Know before you go - A guide to Thai customs

Part of the fun of visiting new places is immersing yourself in the culture and doing as the locals do. Thailand is a destination whose heritage runs deep, and whose daily activity is surrounded with a vast range of customs and traditions that visitors may not normally consider.

As you would when visiting any unfamiliar destination, when heading to Thailand it’s important to acquaint yourself with Thai customs so that you don’t accidentally offend the locals or find yourself in a blush-inducing situation. Here are a few insider tips on Thai customs to help you avoid committing any faux pas.

The Wai

The wai is a gesture you’re probably already familiar with, but just didn’t know it, and are almost guaranteed to see it in Thailand on a regular basis.

t’s the practice of pressing your palms and fingers together in prayer fashion, and bowing. Used as a means of showing respect, the wai is done to say hello, goodbye and thank you.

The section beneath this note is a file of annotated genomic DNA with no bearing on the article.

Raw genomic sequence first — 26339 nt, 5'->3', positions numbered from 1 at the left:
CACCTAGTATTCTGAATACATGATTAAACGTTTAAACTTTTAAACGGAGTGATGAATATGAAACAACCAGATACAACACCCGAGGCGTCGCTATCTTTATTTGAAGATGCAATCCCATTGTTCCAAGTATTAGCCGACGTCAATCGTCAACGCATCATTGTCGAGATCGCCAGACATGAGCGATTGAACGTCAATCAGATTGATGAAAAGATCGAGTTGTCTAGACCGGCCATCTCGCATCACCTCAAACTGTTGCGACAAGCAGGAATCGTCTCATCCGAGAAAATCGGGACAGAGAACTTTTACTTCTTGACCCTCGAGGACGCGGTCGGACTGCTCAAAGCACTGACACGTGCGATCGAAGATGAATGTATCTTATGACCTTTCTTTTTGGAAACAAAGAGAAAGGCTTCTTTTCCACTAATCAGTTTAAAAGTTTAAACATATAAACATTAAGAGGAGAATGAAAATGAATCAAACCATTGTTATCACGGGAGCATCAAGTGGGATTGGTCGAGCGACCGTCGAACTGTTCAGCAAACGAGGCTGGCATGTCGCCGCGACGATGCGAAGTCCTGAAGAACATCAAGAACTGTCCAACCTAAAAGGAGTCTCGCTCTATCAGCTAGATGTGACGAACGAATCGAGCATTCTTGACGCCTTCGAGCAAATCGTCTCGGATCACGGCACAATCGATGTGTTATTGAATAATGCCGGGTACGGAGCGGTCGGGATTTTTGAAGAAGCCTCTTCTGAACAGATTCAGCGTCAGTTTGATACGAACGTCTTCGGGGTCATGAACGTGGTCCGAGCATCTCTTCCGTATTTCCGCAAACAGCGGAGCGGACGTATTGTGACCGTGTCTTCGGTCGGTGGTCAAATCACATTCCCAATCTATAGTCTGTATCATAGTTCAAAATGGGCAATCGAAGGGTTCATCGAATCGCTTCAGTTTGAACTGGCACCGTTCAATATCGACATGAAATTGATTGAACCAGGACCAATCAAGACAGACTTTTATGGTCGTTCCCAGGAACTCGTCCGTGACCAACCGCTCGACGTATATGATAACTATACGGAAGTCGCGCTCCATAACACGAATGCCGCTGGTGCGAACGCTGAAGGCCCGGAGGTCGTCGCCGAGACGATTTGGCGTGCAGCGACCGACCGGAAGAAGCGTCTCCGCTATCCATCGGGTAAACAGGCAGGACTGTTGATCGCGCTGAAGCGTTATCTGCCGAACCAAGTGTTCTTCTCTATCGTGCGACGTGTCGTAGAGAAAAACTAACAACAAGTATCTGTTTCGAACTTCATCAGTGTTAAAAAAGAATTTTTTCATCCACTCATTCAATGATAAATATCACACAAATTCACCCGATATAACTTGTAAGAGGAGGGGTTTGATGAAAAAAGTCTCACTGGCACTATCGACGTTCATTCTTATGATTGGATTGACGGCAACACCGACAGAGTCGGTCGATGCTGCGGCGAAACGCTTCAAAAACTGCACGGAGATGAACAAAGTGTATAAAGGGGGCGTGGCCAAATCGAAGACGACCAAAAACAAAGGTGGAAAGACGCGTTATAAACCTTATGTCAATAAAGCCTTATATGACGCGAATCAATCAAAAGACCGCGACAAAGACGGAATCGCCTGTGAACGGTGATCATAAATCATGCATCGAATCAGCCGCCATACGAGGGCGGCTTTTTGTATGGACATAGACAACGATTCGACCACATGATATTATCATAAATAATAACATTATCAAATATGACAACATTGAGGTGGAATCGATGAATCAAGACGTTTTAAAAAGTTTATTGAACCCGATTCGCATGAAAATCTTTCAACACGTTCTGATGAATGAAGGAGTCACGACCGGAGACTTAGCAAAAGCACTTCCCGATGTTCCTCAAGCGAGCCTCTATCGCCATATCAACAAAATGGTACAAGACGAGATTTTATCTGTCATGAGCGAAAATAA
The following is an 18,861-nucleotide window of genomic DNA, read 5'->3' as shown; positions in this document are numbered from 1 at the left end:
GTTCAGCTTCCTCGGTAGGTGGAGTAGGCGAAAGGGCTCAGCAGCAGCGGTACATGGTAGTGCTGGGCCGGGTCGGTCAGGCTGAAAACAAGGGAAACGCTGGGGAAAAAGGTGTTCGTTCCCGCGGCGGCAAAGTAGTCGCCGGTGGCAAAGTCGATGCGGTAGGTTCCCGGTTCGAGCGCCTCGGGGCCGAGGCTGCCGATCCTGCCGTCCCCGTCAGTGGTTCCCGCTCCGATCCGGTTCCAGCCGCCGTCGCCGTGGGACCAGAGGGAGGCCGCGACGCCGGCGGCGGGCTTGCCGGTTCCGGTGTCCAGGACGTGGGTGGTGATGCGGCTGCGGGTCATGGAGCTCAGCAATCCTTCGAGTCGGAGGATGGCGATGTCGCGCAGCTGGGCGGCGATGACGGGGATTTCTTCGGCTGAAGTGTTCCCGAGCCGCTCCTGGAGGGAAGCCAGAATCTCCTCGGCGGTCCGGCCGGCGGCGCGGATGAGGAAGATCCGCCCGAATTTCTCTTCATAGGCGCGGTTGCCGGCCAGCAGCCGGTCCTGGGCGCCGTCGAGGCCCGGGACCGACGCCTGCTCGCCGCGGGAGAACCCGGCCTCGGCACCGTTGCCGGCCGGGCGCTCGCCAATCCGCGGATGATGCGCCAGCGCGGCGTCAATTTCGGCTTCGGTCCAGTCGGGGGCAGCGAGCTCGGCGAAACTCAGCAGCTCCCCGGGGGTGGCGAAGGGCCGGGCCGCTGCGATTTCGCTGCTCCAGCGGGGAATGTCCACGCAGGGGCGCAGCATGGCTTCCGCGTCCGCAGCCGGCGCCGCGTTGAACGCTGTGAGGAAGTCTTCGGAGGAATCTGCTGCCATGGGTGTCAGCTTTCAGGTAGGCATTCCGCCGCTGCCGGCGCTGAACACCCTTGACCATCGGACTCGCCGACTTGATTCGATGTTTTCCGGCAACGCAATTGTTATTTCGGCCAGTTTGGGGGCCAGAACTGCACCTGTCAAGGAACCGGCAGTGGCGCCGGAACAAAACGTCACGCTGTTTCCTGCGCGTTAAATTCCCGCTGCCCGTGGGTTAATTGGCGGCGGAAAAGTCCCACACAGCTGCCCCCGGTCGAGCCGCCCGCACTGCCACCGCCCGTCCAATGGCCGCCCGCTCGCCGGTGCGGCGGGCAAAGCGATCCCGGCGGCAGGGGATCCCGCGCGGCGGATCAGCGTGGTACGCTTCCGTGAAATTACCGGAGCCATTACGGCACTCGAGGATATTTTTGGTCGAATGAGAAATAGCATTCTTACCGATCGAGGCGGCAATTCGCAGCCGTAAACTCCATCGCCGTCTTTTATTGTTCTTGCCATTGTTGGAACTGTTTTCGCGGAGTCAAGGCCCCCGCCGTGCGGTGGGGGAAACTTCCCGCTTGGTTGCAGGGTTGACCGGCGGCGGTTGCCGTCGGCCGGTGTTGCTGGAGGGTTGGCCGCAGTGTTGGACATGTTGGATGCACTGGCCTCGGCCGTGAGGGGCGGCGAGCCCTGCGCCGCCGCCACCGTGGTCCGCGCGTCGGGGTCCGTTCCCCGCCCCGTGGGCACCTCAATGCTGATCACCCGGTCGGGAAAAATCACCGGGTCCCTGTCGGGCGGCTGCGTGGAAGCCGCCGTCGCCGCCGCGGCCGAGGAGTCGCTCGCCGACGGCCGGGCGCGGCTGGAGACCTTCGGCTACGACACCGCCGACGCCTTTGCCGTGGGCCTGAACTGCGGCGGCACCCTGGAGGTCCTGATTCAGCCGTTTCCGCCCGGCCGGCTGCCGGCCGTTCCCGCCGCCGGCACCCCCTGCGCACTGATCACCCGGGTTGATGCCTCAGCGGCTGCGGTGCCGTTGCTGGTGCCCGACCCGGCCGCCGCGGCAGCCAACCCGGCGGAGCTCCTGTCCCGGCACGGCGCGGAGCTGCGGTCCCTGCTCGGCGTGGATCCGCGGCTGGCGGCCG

Removing shoes before entering a home

For spiritual as well as the obvious physical reasons, the feet are regarded as the lowest form of the body in Thailand, so raising or showing your feet to another person is seen as incredibly offensive. It’s a general rule of thumb to remove your shoes when entering someone’s home or a religious structure in Thailand. This isn’t always the case for the former, but if you see a line of shoes at the door, that’s a pretty good indication that you should remove your shoes immediately without having to ask.

Temple etiquette

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